Photo by khalilshah on Flickr.

Last December, Mayor Vincent Gray announced that a centerpiece of his administration, One City One Hire, had helped over 5,100 unemployed DC residents find jobs.  According to a former official at the Department of Employment Services, this figure includes every DC resident hired under the federal Work Opportunity Tax Credit program.

A One City One Hire briefing document that was presented to the mayor last December shows that 30% of the 5,100 hires were made through this federal program. 

Officials from the Department of Employment Services (DOES) say that it is fair to take credit for these hires, because they are educating employers on the availability of the federal tax credit.  However, a spokesperson for Atlanta Mayor Kasim Reed, whose Hire One Atlanta program was the model for Gray’s initiative, said they do not include all hires made with federal tax credits in their metrics.

One City One Hire metrics are important

One City One Hire is a initiative of DOES that matches work ready DC residents with jobs. 

DOES encourages unemployed DC residents to enter their resume into the One City One Hire web site.  DOES staff then proactively engage “hiring partners” to consider qualified applicants from their system while informing them of available hiring credits.

The program makes sense, as I explained last year while praising Gray for One City One Hire.  Often employers don’t consider unemployed DC job applicants because of stereotypes about their work readiness.  It makes sense for DOES to step in and vouch for truly work-ready DC residents.

Furthermore, Gray set a goal for DOES to place 10,000 jobless DC residents into jobs through One City One Hire.  Achieving that goal would make a real dent in DC’s jobless crisis, which exceeds 20% unemployment in parts of the city east of the Anacostia River. 

Relying only on matching work-ready individuals with jobs would likely be insufficient to reach this goal.  As a result, reaching this goal would require reform of DC’s workforce development system that removes barriers to employment for those who are not work-ready.

A former DOES official, different from the former DOES official who provided the One City One Hire briefing document, provided documents previously to Greater Greater Washington that show that few job seekers are getting the intensive services they need from DOES to become work-ready.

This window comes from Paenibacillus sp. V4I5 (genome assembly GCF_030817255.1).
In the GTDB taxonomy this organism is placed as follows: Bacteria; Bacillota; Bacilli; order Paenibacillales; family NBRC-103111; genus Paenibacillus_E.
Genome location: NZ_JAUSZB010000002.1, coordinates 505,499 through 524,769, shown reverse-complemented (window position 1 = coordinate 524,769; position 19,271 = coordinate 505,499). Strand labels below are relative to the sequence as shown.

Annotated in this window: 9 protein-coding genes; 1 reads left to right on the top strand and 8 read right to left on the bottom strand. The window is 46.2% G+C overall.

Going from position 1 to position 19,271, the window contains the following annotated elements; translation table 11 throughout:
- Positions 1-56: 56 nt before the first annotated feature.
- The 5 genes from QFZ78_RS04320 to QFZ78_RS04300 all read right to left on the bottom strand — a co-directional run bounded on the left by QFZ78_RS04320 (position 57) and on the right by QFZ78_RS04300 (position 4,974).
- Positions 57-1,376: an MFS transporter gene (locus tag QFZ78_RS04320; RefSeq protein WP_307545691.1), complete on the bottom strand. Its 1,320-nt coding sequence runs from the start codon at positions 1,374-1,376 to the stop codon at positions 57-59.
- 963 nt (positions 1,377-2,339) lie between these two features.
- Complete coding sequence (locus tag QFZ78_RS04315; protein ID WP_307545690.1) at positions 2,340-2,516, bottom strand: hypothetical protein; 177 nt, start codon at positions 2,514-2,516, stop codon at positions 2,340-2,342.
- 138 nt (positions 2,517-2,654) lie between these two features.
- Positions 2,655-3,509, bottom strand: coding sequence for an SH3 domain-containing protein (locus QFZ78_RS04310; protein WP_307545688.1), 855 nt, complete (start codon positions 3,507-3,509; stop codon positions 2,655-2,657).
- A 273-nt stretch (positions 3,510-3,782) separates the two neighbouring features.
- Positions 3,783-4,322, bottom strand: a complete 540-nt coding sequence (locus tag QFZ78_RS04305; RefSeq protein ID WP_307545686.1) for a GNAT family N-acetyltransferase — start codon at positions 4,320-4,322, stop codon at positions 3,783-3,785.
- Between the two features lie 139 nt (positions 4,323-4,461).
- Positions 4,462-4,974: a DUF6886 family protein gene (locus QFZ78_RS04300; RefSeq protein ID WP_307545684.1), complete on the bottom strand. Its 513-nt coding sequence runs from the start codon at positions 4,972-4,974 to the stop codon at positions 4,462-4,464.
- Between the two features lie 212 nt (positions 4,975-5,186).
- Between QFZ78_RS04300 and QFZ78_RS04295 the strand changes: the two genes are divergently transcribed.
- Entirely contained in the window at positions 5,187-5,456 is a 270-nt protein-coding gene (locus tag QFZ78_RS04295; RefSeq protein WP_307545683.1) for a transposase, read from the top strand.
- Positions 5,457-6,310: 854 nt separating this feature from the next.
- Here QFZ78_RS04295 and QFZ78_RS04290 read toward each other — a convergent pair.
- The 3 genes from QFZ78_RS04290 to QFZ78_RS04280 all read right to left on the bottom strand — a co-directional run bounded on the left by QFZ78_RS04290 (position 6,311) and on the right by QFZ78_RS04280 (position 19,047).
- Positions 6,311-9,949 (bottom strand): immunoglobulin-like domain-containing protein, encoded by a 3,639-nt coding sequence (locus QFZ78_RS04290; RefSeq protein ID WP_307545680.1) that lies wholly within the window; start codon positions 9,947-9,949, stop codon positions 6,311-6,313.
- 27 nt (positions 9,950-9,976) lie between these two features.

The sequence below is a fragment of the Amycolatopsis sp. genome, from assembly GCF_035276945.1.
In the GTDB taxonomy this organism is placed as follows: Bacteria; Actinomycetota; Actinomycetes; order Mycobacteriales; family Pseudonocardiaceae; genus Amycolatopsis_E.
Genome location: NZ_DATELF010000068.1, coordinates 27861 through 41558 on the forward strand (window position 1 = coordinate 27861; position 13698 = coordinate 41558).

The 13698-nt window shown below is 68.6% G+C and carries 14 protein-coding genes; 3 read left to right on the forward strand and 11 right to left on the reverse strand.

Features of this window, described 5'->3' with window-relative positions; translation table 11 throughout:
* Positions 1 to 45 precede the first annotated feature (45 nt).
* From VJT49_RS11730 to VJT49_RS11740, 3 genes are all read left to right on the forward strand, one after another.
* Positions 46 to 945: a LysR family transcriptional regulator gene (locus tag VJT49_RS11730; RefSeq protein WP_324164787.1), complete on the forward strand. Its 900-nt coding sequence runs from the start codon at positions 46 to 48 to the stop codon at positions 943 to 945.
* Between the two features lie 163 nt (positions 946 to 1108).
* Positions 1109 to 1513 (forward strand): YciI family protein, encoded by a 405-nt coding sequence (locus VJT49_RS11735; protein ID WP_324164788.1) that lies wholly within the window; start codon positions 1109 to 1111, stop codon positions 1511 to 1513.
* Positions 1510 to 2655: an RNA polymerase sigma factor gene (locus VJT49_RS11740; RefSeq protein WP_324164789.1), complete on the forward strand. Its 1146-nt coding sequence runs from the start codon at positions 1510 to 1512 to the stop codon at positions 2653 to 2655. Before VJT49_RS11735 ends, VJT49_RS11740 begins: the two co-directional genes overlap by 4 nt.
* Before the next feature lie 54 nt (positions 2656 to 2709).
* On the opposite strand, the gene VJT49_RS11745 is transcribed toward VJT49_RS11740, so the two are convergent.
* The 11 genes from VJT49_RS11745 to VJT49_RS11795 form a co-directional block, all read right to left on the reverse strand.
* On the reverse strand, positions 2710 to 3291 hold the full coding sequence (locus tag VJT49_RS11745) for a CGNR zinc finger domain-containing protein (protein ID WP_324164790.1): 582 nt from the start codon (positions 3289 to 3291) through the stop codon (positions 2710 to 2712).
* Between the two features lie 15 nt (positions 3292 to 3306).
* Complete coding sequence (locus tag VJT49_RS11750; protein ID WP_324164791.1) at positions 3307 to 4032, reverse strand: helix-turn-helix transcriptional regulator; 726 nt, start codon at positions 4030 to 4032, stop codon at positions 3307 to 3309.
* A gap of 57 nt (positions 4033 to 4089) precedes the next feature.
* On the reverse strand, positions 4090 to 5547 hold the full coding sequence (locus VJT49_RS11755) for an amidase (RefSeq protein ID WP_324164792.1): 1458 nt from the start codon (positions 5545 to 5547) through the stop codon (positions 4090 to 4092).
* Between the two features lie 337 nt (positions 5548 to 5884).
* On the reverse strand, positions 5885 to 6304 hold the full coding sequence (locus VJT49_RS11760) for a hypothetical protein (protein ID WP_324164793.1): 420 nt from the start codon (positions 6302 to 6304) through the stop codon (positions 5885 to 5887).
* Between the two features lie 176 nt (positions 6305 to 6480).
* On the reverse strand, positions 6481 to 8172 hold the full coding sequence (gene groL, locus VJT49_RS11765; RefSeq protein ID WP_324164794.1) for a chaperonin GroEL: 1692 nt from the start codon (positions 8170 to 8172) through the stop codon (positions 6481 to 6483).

DC claiming credit for federal program, Atlanta is not

By allowing One City One Hire to claim credit for hires by employers with whom DOES has no relationship, however, the Gray Administration is more likely to achieve it’s goal of 10,000 hires without making a significant dent in unemployment or reforming DC’s workforce development system.

The Work Opportunity Tax Credit is a credit that employers receive on their federal payroll taxes when they hire certain classes of individuals.  Unemployed veterans, unemployed ex-convicts and long-term welfare recipients are included in the program.

The Washington City Paper first reported in January that a senior DOES official claimed many of the hires attributed to One City One Hire were simply hires that resulted in a WOTC tax credit.  The official said at the time, “These programs are doing the same things and getting the same results.”

Mayoral spokesperson Pedro Ribeiro defended claiming credit for these hires because WOTC “is a tool that states use.”  Through One City One Hire “we use tax credits, reimbursements, and all kinds of other tools to get folks employed.”

According to interim DOES Chief of Staff Liz DeBarros, “When we came into office, there was a 2½ year backlog in processing WOTC requests through DOES” and there was insufficient “education of employers that it was available.”  DOES under the Gray administration is now educating employers on WOTC and processing requests more quickly.

She said that it’s fair, as a result, to claim credit for all hires that resulted in a WOTC tax credit for the employer.

Atlanta Mayoral spokesperson Reese McCranie, however, said that the Hire One Atlanta program on which One City One Hire was modeled does not include all hires that resulted in a WOTC tax credit for the employer.

Employers who partner with the City of Atlanta self-report their hires of unemployed Atlanta residents to Hire One Atlanta, and the Society for Human Resource Professionals provides 3rd party validation of the hires.

Mayor Gray has been criticized for announcing more goals - around sustainability, economic development, education - than accomplishments.  Greater Greater Washington contributors have defended the mayor’s practice of setting goals, because goals matter.  They allow for accountability that leads to reform.

But that assumes that the metrics used by the Gray Administration are fair and measure what everyone assumes they are measuring.  But that’s not always happening.

Gray set a goal of universal pre-k availability, for example, but then permitted a formula for calculating availability that will always show universal availability.  One City One Hire is also using a metric that is biased in favor of showing progress towards the goal of the program.

Goals matter, but only if the metrics are fair.  That’s why the Gray Administration should be explicit about how it measures progress towards each of its goals.

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Ken Archer is CTO of a software firm in Tysons Corner. He commutes to Tysons by bus from his home in Georgetown, where he lives with his wife and son.  Ken completed a Masters degree in Philosophy from The Catholic University of America.